Sarah Nicholson of Newcastle upon Tyne, England, was diagnosed with Stage 3A2 low-grade serous carcinoma in 2018 at the age of 25.
She had noticed a change in bowel habits, weight loss, fatigue and bloating. She saw her GP numerous times and was prescribed laxatives, given a new contraceptive pill and advised to keep a food diary to see if she might be intolerant to certain foods.
For the next four months, she attributed the ongoing symptoms to other, less serious causes. When it appeared that she had cancer, at first it was a relief to have an answer, but “at the same time my entire world crumbled around me and I was terrified about dying so young.”
Exploratory surgery showed a large tumour and results from biopsy came back borderline.
She then underwent a full hysterectomy and abdominal debulking. Thirty-seven pelvic lymph nodes were removed. One tumour was 10 pounds and another 4 pounds.
She had 18 weeks of chemotherapy, one session every three weeks.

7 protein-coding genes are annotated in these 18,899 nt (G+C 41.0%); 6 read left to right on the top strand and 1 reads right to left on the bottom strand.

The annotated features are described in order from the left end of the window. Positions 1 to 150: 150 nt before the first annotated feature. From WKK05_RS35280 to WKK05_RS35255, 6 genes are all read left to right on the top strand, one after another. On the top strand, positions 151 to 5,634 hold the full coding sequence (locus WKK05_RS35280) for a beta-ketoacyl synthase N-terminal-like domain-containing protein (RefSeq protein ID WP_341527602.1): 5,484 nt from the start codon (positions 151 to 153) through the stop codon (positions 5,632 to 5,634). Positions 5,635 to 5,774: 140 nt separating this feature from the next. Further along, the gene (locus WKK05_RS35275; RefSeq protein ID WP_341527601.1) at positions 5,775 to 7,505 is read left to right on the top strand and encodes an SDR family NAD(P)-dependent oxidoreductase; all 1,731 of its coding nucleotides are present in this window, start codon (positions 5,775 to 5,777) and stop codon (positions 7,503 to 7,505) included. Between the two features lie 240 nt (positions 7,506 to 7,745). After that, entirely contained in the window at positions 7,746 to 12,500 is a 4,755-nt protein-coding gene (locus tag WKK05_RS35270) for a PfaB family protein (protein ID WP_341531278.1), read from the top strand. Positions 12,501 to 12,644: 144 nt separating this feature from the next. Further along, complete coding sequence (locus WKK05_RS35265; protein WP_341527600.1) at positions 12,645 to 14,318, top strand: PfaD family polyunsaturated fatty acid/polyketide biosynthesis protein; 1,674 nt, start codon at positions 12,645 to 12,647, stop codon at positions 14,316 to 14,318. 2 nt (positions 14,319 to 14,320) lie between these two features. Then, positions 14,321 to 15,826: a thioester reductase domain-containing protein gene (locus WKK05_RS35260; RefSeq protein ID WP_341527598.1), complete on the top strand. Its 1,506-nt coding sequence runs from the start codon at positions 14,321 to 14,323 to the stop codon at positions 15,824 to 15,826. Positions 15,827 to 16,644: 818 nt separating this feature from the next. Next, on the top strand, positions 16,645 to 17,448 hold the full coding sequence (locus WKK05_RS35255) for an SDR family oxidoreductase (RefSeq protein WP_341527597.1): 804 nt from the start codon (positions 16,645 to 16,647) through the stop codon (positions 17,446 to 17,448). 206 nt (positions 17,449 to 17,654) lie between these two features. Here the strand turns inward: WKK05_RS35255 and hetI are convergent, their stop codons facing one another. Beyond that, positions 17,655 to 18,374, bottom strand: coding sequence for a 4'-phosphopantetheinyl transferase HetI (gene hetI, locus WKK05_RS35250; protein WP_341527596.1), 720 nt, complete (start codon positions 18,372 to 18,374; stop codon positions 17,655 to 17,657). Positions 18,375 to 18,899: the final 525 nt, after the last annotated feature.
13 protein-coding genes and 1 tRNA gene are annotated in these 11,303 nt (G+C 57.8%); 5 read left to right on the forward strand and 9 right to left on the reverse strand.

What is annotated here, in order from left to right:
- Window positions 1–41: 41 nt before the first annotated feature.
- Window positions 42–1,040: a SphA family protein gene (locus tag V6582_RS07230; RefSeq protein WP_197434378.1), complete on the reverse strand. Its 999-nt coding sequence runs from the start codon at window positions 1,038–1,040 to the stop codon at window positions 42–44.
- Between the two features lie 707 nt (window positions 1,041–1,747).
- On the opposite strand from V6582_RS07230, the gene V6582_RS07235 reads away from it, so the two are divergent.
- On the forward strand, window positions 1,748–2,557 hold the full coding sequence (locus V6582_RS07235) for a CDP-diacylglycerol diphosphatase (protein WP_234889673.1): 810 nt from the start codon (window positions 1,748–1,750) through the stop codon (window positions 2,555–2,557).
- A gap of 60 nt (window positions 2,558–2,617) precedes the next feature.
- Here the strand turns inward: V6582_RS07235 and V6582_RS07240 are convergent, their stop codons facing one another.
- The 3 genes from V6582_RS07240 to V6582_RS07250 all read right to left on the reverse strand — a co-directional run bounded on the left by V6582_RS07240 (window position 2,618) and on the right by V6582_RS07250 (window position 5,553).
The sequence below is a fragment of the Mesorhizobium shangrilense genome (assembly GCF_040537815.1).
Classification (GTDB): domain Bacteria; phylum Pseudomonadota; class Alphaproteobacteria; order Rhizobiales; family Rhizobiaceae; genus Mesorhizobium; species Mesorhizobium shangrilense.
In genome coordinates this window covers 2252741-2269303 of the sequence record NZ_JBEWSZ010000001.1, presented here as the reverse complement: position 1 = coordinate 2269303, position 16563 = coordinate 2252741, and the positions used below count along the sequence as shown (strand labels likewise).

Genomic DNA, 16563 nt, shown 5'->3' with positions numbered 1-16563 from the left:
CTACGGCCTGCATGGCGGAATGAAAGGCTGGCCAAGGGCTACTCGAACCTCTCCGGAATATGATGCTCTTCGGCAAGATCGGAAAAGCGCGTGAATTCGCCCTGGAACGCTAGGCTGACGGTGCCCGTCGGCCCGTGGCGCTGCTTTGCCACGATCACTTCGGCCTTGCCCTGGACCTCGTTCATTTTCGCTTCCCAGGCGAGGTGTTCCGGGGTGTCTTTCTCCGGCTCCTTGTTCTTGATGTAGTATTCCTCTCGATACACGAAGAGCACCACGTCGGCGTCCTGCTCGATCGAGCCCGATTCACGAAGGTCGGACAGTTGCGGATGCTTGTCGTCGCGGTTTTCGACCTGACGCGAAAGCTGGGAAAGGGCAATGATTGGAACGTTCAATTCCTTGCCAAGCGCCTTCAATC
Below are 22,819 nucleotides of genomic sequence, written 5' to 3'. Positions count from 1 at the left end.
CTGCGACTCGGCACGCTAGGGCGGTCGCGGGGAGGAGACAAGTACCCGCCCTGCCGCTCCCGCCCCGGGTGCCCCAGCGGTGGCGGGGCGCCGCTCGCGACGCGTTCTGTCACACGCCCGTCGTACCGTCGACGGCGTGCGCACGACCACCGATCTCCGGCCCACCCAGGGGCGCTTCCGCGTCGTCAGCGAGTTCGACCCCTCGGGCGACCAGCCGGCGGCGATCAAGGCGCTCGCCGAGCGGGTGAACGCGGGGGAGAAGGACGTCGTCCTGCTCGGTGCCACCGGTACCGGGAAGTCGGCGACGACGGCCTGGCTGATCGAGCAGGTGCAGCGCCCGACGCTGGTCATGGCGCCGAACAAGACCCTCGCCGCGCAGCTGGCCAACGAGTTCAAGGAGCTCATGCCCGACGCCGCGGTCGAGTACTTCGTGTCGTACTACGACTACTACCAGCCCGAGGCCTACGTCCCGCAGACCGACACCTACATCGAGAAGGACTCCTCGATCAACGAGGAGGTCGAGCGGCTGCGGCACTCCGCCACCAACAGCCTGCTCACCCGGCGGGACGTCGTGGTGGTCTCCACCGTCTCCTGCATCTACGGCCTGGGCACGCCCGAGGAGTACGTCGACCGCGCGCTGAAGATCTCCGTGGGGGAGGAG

“Life isn’t what it was,” she said. “Each day is filled with fear at the back of my mind. I’m more grateful for things. I say yes to more opportunities and experiences now as I’m aware the cancer may come back. I’m more resilient and patient than before. You don’t know how strong you are until you need to be strong. I’m not able to do lots of the things I previously could, I have advanced osteoporosis and I’m menopausal.”
She says that since she is unable to have children, she aims to be “the number one auntie to my beautiful nieces. The most important thing in life is happiness. Life is better when you are happy.”